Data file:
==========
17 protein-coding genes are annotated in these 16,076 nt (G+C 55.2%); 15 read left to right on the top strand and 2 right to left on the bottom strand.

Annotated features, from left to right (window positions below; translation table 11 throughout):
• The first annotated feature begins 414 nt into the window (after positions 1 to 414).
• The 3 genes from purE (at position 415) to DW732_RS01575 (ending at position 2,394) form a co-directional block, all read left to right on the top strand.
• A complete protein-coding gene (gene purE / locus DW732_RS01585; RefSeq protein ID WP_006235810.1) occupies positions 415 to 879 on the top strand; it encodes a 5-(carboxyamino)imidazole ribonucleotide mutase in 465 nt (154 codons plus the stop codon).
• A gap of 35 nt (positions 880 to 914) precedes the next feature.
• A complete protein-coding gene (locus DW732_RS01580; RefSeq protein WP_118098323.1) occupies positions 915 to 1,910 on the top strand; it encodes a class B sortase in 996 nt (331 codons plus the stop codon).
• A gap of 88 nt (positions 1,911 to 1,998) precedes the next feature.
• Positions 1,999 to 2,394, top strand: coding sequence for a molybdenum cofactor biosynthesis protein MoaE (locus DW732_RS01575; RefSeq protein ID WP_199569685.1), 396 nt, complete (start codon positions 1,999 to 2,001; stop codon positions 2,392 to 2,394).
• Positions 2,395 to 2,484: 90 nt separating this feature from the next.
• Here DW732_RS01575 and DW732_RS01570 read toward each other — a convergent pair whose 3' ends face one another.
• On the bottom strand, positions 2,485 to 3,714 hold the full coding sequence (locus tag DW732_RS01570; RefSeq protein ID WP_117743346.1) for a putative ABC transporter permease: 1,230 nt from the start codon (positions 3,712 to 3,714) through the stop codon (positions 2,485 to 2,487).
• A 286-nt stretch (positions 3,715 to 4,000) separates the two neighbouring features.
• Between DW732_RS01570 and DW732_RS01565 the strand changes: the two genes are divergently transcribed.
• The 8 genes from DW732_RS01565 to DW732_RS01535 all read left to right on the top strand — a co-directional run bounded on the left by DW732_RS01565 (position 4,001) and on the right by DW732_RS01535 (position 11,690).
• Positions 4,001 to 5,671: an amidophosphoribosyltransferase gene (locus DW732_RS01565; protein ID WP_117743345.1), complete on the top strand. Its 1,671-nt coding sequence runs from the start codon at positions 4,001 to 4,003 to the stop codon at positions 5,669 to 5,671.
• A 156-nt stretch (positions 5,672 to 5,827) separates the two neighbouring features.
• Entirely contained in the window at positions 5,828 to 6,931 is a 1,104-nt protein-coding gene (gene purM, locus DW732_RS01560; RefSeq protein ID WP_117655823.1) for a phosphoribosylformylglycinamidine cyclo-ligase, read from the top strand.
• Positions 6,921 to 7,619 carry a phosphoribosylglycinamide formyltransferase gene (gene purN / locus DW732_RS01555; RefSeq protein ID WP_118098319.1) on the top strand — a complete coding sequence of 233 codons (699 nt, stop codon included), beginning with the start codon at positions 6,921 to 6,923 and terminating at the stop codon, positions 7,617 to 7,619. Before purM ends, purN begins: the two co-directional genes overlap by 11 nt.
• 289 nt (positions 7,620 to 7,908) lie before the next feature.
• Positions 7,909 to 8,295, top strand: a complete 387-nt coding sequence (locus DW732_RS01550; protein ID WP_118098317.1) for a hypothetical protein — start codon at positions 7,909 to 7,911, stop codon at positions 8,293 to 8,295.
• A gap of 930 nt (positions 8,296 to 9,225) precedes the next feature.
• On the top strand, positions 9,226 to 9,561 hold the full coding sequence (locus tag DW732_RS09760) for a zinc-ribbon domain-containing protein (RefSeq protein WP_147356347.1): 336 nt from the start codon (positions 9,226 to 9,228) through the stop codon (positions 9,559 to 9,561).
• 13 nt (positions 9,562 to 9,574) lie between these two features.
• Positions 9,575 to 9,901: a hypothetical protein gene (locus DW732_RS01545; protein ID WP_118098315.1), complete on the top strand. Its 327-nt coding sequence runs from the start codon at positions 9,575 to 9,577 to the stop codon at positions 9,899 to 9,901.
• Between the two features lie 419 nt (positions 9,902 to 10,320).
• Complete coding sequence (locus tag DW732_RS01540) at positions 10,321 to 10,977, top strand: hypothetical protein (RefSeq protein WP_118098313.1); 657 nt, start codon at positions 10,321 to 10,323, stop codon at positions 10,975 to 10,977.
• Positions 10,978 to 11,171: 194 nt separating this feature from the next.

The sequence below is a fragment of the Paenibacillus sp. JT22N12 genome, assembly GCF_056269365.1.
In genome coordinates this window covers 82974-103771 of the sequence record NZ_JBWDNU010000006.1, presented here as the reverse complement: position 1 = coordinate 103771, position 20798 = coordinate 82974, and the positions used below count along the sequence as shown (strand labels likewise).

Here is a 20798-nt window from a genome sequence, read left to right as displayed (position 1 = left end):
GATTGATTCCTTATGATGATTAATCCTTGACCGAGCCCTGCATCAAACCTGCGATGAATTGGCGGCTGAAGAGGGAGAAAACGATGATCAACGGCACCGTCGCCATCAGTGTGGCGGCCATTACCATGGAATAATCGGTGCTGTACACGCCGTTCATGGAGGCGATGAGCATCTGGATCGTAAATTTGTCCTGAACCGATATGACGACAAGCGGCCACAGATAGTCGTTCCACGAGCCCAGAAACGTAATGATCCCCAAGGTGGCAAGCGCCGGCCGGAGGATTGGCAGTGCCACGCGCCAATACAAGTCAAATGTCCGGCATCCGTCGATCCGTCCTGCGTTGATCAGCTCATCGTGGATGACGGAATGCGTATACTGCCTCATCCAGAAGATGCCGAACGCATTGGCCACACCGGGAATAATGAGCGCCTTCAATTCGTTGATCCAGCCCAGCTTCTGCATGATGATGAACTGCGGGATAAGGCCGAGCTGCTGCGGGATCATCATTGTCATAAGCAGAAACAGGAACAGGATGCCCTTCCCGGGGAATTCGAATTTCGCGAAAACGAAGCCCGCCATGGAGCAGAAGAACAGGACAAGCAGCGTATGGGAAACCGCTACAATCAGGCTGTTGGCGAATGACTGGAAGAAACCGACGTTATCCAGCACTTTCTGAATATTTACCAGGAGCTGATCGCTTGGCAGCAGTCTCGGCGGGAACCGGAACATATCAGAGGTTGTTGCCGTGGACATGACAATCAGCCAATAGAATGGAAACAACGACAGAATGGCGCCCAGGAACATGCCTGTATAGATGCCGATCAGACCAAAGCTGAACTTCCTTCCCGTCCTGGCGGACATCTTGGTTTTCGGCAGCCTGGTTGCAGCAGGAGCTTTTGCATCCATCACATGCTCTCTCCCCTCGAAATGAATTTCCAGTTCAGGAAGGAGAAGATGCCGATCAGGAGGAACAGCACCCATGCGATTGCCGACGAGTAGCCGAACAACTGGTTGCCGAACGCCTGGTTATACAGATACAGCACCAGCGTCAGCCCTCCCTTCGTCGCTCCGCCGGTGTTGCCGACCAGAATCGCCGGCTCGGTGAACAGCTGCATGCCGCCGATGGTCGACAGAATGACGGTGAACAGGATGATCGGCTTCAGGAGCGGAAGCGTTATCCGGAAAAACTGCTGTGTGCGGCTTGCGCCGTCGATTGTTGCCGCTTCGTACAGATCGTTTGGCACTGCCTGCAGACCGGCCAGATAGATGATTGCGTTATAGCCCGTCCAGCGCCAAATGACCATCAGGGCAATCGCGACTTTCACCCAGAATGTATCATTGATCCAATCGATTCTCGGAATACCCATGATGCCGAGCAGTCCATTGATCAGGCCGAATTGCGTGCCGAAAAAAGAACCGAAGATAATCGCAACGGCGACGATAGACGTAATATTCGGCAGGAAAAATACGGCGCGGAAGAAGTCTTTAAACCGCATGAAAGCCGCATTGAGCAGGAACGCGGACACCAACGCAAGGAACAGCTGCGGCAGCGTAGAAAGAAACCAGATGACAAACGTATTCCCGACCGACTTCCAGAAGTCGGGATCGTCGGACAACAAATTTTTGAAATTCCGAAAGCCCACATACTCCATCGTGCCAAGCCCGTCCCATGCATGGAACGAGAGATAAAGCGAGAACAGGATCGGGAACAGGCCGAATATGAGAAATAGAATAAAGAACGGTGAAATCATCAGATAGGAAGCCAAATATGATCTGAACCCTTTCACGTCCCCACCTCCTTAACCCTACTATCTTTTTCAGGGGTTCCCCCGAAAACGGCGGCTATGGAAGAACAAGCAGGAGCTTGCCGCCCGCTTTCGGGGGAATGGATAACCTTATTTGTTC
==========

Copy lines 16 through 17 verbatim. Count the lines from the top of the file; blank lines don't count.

• Positions 4,001 to 5,671: an amidophosphoribosyltransferase gene (locus DW732_RS01565; protein ID WP_117743345.1), complete on the top strand. Its 1,671-nt coding sequence runs from the start codon at positions 4,001 to 4,003 to the stop codon at positions 5,669 to 5,671.
• A 156-nt stretch (positions 5,672 to 5,827) separates the two neighbouring features.